|By PR Newswire||
|August 29, 2013 07:44 PM EDT||
- Preserving Access to Hospital-Based Skilled-Nursing Care is Critical to State's Most Vulnerable Patients -
SAN DIEGO, Aug. 29, 2013 /PRNewswire-USNewswire/ -- As the 2013 legislative session draws to a close, local hospital leaders are urging lawmakers to protect access to hospital-based skilled-nursing care by reversing draconian Medi-Cal cuts. Earlier this month, the California Department of Health Care Services (DHCS) exempted rural hospitals from deep payment cuts and reduced reimbursement rates.
Hospital Association of San Diego and Imperial Counties (HASD&IC) leaders said that seniors throughout California deserve access to the most effective and efficient care, so the exemption should be expanded to include all hospitals.
"More than 30,000 patients a year are cared for in hospital-based skilled-nursing facilities in California," said HASD&IC's President and CEO, Steve Escoboza. "These are frail, elderly, disabled patients who require specialized and medically complex care that freestanding nursing facilities and other health care providers will not or cannot provide."
In the last five years, approximately 40 hospital-based skilled nursing facilities in California (about one-third) have closed due to financial issues. "The recent closure of Palomar Continuing Care Center in our own region represents a loss of 96 beds, or nearly 12% of San Diego County's capacity to provide care for these most vulnerable patients," said Escoboza.
Medi-Cal beneficiaries make up nearly 80 percent of the patients receiving hospital-based skilled-nursing care in California. The already profound shortage of hospital-based skilled nursing beds in the San Diego region means there are virtually no options for medically fragile patients who become displaced because of the Medi-Cal cuts.
"Hospitals are working diligently to provide greater access to health care services through the Affordable Care Act, so cuts at this time are counter-productive to those goals and will add even more financial pressure to an already strained network of care," said Escoboza. "The provider community of San Diego and Imperial Counties is imploring the state legislature to preserve the Medi-Cal funding this critical safety net requires."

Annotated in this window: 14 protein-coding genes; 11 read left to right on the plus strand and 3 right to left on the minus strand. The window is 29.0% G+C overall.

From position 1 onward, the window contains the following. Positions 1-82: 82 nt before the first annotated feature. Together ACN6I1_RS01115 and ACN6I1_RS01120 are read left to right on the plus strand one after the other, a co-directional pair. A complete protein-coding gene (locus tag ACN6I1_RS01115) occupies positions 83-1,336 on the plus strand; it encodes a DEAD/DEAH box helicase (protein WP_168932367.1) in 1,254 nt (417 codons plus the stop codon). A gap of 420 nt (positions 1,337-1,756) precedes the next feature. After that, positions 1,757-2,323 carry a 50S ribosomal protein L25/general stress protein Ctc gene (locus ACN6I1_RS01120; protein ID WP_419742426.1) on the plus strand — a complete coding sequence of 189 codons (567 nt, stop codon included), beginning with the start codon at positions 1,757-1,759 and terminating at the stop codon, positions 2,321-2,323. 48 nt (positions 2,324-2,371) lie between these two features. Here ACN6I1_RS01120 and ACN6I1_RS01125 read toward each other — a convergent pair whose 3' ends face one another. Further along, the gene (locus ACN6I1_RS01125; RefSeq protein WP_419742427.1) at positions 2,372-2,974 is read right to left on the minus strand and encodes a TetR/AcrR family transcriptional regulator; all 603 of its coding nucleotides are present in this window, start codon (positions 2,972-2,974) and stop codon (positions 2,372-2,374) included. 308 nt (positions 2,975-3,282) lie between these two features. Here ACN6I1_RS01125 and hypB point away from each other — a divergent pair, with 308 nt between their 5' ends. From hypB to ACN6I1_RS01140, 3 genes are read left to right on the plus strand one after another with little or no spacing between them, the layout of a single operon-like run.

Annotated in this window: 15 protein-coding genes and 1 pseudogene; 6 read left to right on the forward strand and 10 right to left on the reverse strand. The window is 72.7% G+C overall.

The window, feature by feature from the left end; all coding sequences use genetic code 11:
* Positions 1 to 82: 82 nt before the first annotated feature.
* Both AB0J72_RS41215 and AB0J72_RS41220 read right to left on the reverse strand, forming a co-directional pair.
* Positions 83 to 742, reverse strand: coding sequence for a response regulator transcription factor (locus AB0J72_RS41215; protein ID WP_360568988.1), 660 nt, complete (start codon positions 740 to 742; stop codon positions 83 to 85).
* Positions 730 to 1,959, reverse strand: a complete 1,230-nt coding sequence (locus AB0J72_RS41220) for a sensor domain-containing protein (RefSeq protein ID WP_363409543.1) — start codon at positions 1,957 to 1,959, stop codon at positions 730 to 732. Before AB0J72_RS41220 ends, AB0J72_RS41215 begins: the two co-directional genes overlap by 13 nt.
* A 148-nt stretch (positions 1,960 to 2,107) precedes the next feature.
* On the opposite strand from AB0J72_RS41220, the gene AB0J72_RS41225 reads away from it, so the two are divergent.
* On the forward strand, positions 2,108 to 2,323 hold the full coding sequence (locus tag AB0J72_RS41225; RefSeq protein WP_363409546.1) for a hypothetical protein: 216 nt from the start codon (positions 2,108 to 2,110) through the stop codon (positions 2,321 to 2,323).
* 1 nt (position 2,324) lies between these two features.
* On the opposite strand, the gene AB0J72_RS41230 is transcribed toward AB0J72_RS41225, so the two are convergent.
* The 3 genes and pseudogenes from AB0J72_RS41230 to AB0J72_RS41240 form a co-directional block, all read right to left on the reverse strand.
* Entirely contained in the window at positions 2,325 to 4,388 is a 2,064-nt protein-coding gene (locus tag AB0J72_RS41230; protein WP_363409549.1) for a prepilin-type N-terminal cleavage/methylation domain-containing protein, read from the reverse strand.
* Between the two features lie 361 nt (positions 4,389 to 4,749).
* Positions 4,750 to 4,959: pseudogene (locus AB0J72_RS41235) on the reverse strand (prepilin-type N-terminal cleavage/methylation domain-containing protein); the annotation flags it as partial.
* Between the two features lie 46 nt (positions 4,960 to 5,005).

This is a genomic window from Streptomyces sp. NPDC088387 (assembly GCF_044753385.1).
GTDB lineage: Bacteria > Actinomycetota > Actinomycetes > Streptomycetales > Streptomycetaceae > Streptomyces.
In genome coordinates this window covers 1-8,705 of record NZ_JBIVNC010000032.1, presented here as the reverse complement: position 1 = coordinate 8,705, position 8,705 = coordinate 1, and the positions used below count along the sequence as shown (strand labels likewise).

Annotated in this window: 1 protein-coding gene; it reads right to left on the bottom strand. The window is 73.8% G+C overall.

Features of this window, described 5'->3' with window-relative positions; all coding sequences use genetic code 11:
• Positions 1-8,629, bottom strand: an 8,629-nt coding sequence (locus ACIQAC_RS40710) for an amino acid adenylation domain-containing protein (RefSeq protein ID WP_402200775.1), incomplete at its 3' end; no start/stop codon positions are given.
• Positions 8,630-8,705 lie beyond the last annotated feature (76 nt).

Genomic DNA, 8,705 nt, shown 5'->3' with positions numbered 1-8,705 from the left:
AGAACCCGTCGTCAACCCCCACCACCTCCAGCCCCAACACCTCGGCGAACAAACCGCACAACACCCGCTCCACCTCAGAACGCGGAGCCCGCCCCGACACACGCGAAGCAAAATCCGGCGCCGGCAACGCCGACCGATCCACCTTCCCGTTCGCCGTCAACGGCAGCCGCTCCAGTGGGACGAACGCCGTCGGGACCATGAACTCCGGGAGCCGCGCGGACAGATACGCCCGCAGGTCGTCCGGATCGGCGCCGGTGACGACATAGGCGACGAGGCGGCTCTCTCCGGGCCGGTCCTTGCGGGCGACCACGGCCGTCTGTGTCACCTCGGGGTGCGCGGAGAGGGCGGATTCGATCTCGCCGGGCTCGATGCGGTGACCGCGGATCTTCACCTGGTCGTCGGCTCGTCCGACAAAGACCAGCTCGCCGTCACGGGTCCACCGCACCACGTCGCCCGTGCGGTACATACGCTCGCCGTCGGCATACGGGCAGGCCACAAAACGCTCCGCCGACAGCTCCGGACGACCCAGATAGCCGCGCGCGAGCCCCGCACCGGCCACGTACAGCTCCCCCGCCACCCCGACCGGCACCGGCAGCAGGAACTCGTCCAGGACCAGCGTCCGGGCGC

HASD&IC is part of a statewide bipartisan coalition supporting Assembly Bill (AB) 900, authored by Assemblymember Luis Alejo, (D – Salinas), which represents a partial solution to reverse some of the cuts. The coalition includes labor, business, local government, non-profits and health care leaders including the City Council of Escondido, City of Poway, County of San Diego, Escondido Chamber of Commerce, Poway Chamber of Commerce, and the San Diego Regional Chamber of Commerce.
Hospitals in San Diego County providing distinct part hospital-based skilled nursing care that would be impacted by cuts to Medi-Cal include: Edgemoor Hospital / DPSNF, Fallbrook Hospital, Sharp Chula Vista Medical Center, Sharp Coronado Hospital and Healthcare Center, Sharp Grossmont Hospital, and Pomerado Hospital.
AB 900, which is currently in the Senate Appropriations Committee Suspense File, may be considered on Friday August 30. The bill has received unanimous bipartisan support. Not a single lawmaker has cast a 'no' vote on the bill during roll calls in both the Assembly and the Senate.
The Hospital Association of San Diego and Imperial Counties (HASD&IC) was established in 1956 and is a non-profit organization representing 35 hospitals and integrated health systems in the two-county area. Members range from small, rural hospitals to large, urban medical centers; include not-for-profits, district, investor-owned, university, and city/county/state/federal facilities; and represent nearly 8,400 licensed beds.
For more information about HASD&IC, please visit www.hasdic.org.
CONTACT: Steven A. Escoboza
SOURCE The Hospital Association of San Diego and Imperial Counties (HASD&IC)